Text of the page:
We cannot too often reiterate that "taxation is not so much concerned with the refinements of title as it is with actual command over the property taxed-the actual benefit for which the tax is paid." (Citations omitted) And it makes no difference that such "command" may be exercised through specific retention of legal title or the creation of a new equitable but controlled interest, or the maintenance of effective benefit through the interposition of a subservient agency.
308 U.S. at 357-358, 60 S. Ct. at 278.6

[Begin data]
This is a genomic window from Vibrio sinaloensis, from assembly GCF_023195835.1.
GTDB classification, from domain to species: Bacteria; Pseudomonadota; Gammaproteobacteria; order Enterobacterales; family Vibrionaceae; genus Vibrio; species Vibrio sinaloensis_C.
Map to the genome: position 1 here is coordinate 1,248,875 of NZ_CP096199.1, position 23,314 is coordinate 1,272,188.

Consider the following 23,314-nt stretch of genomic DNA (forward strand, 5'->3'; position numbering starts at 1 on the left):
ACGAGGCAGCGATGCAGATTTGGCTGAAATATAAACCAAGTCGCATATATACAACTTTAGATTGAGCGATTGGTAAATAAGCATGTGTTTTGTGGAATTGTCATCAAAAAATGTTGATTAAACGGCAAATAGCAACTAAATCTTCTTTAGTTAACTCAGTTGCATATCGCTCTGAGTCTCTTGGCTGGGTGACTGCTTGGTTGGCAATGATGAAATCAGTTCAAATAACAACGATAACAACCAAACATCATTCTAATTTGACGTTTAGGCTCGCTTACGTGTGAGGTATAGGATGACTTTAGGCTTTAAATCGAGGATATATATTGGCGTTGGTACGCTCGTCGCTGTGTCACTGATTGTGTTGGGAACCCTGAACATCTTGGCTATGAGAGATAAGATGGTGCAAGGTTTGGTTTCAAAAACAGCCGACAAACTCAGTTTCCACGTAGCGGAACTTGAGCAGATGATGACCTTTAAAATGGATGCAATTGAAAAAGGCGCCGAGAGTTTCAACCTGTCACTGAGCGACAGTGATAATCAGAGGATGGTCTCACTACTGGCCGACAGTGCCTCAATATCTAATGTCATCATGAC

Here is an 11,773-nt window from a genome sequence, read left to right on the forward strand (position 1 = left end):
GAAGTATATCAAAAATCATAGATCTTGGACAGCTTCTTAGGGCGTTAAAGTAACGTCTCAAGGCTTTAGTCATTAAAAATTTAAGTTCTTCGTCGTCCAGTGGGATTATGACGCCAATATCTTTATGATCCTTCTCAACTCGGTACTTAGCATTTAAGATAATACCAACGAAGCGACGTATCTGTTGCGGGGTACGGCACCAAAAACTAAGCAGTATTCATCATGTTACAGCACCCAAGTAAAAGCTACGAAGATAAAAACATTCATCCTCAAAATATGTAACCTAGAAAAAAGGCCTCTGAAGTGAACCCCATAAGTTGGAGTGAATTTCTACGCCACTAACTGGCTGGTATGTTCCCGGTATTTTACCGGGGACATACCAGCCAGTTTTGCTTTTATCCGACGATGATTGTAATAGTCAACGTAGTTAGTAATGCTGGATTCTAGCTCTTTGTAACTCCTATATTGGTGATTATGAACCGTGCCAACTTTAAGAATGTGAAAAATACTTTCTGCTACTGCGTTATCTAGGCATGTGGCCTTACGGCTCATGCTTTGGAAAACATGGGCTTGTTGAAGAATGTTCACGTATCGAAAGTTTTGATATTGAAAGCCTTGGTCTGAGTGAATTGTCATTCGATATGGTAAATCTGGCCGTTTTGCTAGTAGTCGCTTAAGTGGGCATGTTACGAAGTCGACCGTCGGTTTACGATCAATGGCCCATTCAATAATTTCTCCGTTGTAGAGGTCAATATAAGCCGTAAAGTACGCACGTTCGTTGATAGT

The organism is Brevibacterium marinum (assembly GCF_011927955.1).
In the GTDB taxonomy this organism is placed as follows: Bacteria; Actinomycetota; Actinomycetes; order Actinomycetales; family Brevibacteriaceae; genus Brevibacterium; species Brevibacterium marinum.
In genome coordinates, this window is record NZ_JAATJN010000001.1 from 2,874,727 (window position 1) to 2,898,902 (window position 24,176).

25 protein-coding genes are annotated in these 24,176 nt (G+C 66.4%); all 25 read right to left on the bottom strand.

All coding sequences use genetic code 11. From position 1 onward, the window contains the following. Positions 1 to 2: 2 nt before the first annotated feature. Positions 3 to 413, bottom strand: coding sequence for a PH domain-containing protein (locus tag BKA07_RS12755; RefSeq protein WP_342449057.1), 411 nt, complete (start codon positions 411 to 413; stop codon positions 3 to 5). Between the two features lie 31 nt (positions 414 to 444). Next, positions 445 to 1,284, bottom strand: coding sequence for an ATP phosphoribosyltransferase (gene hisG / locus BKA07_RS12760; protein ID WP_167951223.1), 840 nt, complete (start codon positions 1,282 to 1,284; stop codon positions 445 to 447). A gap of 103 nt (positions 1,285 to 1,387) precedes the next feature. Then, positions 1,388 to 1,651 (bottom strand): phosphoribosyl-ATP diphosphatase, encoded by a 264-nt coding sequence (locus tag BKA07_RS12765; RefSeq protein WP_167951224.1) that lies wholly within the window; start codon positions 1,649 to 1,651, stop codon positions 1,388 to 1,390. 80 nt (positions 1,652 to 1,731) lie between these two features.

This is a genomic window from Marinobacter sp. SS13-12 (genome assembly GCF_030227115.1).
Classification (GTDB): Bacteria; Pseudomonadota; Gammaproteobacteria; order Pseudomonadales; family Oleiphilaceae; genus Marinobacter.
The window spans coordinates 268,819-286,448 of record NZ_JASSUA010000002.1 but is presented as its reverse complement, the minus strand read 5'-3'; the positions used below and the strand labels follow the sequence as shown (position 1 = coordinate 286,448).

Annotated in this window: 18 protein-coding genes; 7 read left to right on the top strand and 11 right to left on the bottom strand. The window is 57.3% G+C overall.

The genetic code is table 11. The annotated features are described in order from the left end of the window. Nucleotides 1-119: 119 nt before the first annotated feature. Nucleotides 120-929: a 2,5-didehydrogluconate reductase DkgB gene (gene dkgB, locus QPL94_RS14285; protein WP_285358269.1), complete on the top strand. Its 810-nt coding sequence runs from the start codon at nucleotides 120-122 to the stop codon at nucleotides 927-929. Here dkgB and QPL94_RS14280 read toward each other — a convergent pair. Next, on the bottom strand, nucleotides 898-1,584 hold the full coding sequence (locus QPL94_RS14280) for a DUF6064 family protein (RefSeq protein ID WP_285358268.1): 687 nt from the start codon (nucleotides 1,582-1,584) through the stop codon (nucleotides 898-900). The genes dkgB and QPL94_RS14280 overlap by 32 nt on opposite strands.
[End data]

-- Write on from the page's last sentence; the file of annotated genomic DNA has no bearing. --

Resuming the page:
The mere transfer of bare legal title to property is not enough to constitute a "sale" for income tax purposes if the transferor continues to exercise virtually all his former control, and stands in the same economic position as he did prior to the transfer. See Helvering v. Clifford, 309 U.S. 331, 60 S. Ct. 554, 84 L. Ed. 788 (1940); Helvering v. F. & R. Lazarus and Co., 308 U.S. 252, 60 S. Ct. 209, 84 L. Ed. 226 (1939); Shaw Construction Co. v. Commissioner of Internal Revenue, 9th Cir. 1963, 323 F.2d 316. This principle is recognized in the oil and gas area as well. A sale and lease-back of mineral properties between a parent corporation and its whollyowned subsidiary to enable the parent to benefit from the allowance of both cost and percentage depletion is disregarded for Federal income tax purposes. Rev.Rul. 68-430.